New Delhi: Mauritius Prime Minister Pravind Jugnauth has slammed the opposition for “casting suspicion on India” in the context of the island nation’s controversial Agalega Island and allegations of an Indian military base being set up there.
This comes amid a raging snooping row that has dragged New Delhi right into the eye of a storm in the African country. Last week, India was caught in a blamegame after former Mauritius Telecom CEO Sherry Singh resigned, claiming that Jugnauth forced him to allow an “Indian team” access to a facility, with the aim of installing a “sniffing device”.
While opposition parties in Mauritius have united against the government there, accusing Jugnauth of “high treason” and seeking his resignation, India has continued to remain silent on the issue, choosing to align with PM Jugnauth’s statements.
During question hour in the Mauritian parliament Thursday, Jugnauth said: “We know that India has been assisting Mauritius all the way from our independence to help us develop our economy, uplift and modernise infrastructure, improve community facilities and enhance the quality of the lives of our citizens.”
He added, “This has been possible thanks to our special relationship and partnership with India which have been consolidated over time by this government. We should show gratitude towards India instead of casting suspicion over a genuine partnership.”
The PM was answering questions posed to him by leader of opposition Xavier Luc Duval on the Agalega Island and the presence of “foreign military personnel” there. Duval also asked the PM about the purported plan to station the Poseidon B737, an anti-submarine aircraft, there.
Duval further said that he is not “casting suspicion” on India, but on the PM.
In 2015, during Prime Minister Narendra Modi’s visit to the Indian Ocean island nation, India and Mauritius signed a bilateral agreement to develop sea and air linkages in the Agalega Island.
While signing the agreement, the Ministry of External Affairs had said that developing Agalega Island will “enhance the capabilities of the Mauritian Defence Forces in safeguarding their interests in the Outer Island”.
However, the move was seen as India’s attempt to thwart challenges posed by China in the Indian Ocean as Beijing planned to expand its influence in the region by building ports across the maritime domain under a proposed ‘String of Pearls’ plan.
Thus, the issue became controversial as some said India was basically building a military base in the Agalega Island to keep an eye on China under Modi’s Indian Ocean vision of ‘Security and Growth for All in the Region (SAGAR)’.
On Thursday, Jugnauth once again denied allegations of the island being transformed into a military base.
The Mauritian PM also said that “a confidentiality clause stipulates that the details of the agreement will not be made public. But the funding for this project is provided free of charge by the Indian government”.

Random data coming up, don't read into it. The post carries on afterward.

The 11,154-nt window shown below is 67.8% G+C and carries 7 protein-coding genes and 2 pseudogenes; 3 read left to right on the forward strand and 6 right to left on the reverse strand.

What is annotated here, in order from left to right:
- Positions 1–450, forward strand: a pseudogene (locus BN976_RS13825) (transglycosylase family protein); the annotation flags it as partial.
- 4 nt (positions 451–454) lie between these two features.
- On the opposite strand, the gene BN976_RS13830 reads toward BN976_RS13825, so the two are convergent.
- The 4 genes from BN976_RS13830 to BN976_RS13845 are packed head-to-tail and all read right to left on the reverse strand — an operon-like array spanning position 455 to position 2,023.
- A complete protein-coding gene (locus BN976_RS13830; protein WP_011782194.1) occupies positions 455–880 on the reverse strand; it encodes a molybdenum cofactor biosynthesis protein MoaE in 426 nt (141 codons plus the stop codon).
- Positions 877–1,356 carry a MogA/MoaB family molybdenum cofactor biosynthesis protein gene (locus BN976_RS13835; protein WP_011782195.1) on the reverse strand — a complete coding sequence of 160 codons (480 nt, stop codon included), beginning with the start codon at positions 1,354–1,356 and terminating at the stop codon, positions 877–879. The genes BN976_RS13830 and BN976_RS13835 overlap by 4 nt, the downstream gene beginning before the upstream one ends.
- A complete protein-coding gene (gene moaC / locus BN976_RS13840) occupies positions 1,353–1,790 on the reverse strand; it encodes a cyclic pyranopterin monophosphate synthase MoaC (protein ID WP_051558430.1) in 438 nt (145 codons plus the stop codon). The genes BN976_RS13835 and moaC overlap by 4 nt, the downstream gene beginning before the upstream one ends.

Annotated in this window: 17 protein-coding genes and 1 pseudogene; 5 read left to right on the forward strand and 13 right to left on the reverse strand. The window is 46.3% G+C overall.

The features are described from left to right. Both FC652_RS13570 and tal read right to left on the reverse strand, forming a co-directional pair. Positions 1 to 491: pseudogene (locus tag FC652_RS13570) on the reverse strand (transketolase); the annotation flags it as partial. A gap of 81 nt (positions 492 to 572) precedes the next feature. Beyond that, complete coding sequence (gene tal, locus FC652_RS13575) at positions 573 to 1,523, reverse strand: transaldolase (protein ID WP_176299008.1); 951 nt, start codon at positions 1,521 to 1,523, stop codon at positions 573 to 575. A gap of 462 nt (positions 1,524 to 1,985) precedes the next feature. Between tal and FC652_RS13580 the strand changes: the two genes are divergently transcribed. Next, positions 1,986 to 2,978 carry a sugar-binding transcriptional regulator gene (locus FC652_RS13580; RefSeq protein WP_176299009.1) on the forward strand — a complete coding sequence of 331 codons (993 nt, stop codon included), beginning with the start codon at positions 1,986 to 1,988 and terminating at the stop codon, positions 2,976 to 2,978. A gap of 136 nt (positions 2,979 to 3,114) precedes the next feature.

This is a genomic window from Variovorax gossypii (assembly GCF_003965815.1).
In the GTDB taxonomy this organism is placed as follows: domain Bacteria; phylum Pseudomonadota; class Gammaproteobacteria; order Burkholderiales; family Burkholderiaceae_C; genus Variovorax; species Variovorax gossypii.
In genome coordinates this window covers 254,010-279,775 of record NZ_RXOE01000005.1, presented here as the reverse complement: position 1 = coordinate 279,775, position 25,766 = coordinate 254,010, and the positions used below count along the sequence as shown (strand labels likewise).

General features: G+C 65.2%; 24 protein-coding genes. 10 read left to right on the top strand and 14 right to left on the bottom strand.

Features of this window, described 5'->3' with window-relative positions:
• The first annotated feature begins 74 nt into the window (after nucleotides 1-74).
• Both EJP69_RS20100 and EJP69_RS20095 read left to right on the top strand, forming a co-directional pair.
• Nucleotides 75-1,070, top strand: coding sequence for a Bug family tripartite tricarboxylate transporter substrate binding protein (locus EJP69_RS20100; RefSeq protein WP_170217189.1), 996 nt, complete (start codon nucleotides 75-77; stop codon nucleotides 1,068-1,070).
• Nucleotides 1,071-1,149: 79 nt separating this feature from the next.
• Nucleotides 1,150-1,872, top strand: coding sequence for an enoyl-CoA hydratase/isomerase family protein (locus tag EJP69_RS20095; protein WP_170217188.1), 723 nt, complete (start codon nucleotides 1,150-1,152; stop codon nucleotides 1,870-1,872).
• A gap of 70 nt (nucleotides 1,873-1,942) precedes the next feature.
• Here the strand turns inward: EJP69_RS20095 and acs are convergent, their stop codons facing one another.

External Affairs Ministry spokesperson Arindam Bagchi said Thursday at a media briefing that the Mauritius government has responded, including at the level of the prime minister, on the matter. “We don’t have any further information to share on this issue at this moment.”
On a meeting held by the External Affairs Ministry with Attorney General and the Minister of Agro Industry and Food Security of Mauritius, Maneesh Gobin, of Mauritius — while the snooping allegations were swirling — Bagchi said: “I seem to recollect briefly that this meeting happened. This was part of the regular consultations.”
Snooping row, mystery around India’s ‘moustache man’ deepen
The Agalega project is not expected to take off before 2024, as specified by PM Jugnauth.
However, opposition parties there have brought it back into the limelight owing to the growing snooping controversy and the mystery around the Indian “moustache man”, believed to be the leader of the Indian technical team that went to Mauritius to access a highly sensitive internet landing station.
The matter took another twist this week when it came to light that Lilram Deal, head of the counter-terrorism unit of Mauritius, was reportedly present during the visit of the team of technical experts from India.
A L’express report stated that some of the embassies in Mauritius, including the US embassy there, are “following this case very closely in order to better understand what happened and whether there has been a violation of freedom on the internet”.
Meanwhile, two prominent activists in Mauritius have filed a complaint of conspiracy against PM Jugnauth, and demonstrations continue against him for allowing the Indian team to allegedly access sensitive data at the SAFE (South Africa Far East) cable landing station in Baie-du-Jacotet, a prohibited area.
(Edited by Gitanjali Das)